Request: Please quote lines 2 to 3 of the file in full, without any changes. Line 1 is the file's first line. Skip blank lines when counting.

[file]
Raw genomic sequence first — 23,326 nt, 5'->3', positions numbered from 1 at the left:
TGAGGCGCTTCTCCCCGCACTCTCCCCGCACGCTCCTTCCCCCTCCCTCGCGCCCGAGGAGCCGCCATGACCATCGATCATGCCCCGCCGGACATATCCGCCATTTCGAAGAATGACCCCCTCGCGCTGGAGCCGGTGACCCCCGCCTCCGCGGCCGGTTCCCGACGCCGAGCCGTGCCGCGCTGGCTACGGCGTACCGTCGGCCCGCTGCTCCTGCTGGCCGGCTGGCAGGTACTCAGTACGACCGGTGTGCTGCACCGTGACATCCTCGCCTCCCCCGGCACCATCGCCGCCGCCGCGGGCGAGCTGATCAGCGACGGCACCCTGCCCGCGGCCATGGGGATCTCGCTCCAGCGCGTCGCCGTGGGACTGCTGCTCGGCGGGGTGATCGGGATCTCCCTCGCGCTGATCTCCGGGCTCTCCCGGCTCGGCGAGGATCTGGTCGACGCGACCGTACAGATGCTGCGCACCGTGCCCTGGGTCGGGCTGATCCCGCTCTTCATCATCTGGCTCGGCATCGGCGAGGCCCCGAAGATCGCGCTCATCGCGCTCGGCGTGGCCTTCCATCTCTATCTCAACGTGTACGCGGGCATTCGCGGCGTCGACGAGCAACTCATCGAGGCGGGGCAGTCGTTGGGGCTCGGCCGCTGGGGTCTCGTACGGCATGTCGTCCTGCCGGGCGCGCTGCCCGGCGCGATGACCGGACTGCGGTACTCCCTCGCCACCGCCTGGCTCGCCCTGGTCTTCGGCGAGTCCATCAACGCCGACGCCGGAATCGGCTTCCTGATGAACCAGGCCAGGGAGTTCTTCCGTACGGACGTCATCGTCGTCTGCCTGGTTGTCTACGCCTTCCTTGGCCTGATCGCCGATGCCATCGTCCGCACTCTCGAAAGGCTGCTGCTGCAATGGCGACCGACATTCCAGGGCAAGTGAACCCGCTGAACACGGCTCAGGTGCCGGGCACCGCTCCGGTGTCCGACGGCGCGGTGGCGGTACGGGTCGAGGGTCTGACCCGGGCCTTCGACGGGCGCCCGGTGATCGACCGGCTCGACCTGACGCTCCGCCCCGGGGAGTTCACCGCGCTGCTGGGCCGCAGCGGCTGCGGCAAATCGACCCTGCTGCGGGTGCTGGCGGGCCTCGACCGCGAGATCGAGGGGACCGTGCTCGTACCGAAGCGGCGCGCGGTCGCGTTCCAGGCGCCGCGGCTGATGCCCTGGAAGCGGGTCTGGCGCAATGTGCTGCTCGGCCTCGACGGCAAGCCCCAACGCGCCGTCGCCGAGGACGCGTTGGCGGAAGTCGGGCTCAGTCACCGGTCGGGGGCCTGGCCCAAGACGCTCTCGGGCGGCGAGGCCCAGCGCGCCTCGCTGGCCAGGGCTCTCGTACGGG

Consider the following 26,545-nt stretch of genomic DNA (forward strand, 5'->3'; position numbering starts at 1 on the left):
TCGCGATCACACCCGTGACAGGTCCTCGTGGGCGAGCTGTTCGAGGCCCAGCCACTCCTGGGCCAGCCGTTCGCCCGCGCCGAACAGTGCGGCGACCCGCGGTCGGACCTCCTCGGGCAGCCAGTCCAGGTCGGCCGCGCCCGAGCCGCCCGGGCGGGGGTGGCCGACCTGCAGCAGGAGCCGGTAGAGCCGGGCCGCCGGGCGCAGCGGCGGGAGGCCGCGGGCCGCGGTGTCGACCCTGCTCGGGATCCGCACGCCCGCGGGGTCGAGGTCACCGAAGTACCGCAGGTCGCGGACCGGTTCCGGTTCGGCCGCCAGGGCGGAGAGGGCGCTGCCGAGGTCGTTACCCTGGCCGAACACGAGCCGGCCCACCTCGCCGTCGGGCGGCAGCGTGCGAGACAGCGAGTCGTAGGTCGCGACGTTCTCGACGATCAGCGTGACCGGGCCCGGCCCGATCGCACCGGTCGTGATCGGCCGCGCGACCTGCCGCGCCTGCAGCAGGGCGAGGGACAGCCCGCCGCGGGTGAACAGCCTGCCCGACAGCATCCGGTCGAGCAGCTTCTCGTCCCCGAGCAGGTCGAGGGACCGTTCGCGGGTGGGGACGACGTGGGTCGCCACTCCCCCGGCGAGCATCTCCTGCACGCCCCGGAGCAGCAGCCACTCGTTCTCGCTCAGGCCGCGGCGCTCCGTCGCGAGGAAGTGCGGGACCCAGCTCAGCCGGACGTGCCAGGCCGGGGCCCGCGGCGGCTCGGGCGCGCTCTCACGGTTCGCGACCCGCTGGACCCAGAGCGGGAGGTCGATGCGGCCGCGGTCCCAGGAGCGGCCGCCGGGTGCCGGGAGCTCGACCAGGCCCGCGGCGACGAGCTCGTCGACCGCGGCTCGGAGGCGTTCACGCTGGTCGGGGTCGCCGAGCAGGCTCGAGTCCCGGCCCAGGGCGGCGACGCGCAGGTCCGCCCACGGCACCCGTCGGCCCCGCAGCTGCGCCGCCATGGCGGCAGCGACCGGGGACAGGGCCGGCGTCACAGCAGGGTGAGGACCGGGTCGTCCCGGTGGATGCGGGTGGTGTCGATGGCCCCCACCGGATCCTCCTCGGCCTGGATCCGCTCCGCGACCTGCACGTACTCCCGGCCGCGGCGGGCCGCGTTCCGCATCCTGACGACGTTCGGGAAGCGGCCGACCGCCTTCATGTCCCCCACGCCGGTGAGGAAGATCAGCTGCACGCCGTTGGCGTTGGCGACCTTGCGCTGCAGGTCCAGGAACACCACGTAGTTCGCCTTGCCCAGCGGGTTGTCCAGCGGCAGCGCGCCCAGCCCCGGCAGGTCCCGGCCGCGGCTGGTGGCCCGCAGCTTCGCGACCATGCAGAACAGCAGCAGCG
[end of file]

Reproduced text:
TGAGGCGCTTCTCCCCGCACTCTCCCCGCACGCTCCTTCCCCCTCCCTCGCGCCCGAGGAGCCGCCATGACCATCGATCATGCCCCGCCGGACATATCCGCCATTTCGAAGAATGACCCCCTCGCGCTGGAGCCGGTGACCCCCGCCTCCGCGGCCGGTTCCCGACGCCGAGCCGTGCCGCGCTGGCTACGGCGTACCGTCGGCCCGCTGCTCCTGCTGGCCGGCTGGCAGGTACTCAGTACGACCGGTGTGCTGCACCGTGACATCCTCGCCTCCCCCGGCACCATCGCCGCCGCCGCGGGCGAGCTGATCAGCGACGGCACCCTGCCCGCGGCCATGGGGATCTCGCTCCAGCGCGTCGCCGTGGGACTGCTGCTCGGCGGGGTGATCGGGATCTCCCTCGCGCTGATCTCCGGGCTCTCCCGGCTCGGCGAGGATCTGGTCGACGCGACCGTACAGATGCTGCGCACCGTGCCCTGGGTCGGGCTGATCCCGCTCTTCATCATCTGGCTCGGCATCGGCGAGGCCCCGAAGATCGCGCTCATCGCGCTCGGCGTGGCCTTCCATCTCTATCTCAACGTGTACGCGGGCATTCGCGGCGTCGACGAGCAACTCATCGAGGCGGGGCAGTCGTTGGGGCTCGGCCGCTGGGGTCTCGTACGGCATGTCGTCCTGCCGGGCGCGCTGCCCGGCGCGATGACCGGACTGCGGTACTCCCTCGCCACCGCCTGGCTCGCCCTGGTCTTCGGCGAGTCCATCAACGCCGACGCCGGAATCGGCTTCCTGATGAACCAGGCCAGGGAGTTCTTCCGTACGGACGTCATCGTCGTCTGCCTGGTTGTCTACGCCTTCCTTGGCCTGATCGCCGATGCCATCGTCCGCACTCTCGAAAGGCTGCTGCTGCAATGGCGACCGACATTCCAGGGCAAGTGAACCCGCTGAACACGGCTCAGGTGCCGGGCACCGCTCCGGTGTCCGACGGCGCGGTGGCGGTACGGGTCGAGGGTCTGACCCGGGCCTTCGACGGGCGCCCGGTGATCGACCGGCTCGACCTGACGCTCCGCCCCGGGGAGTTCACCGCGCTGCTGGGCCGCAGCGGCTGCGGCAAATCGACCCTGCTGCGGGTGCTGGCGGGCCTCGACCGCGAGATCGAGGGGACCGTGCTCGTACCGAAGCGGCGCGCGGTCGCGTTCCAGGCGCCGCGGCTGATGCCCTGGAAGCGGGTCTGGCGCAATGTGCTGCTCGGCCTCGACGGCAAGCCCCAACGCGCCGTCGCCGAGGACGCGTTGGCGGAAGTCGGGCTCAGTCACCGGTCGGGGGCCTGGCCCAAGACGCTCTCGGGCGGCGAGGCCCAGCGCGCCTCGCTGGCCAGGGCTCTCGTACGGG

Consider the following 26,545-nt stretch of genomic DNA (forward strand, 5'->3'; position numbering starts at 1 on the left):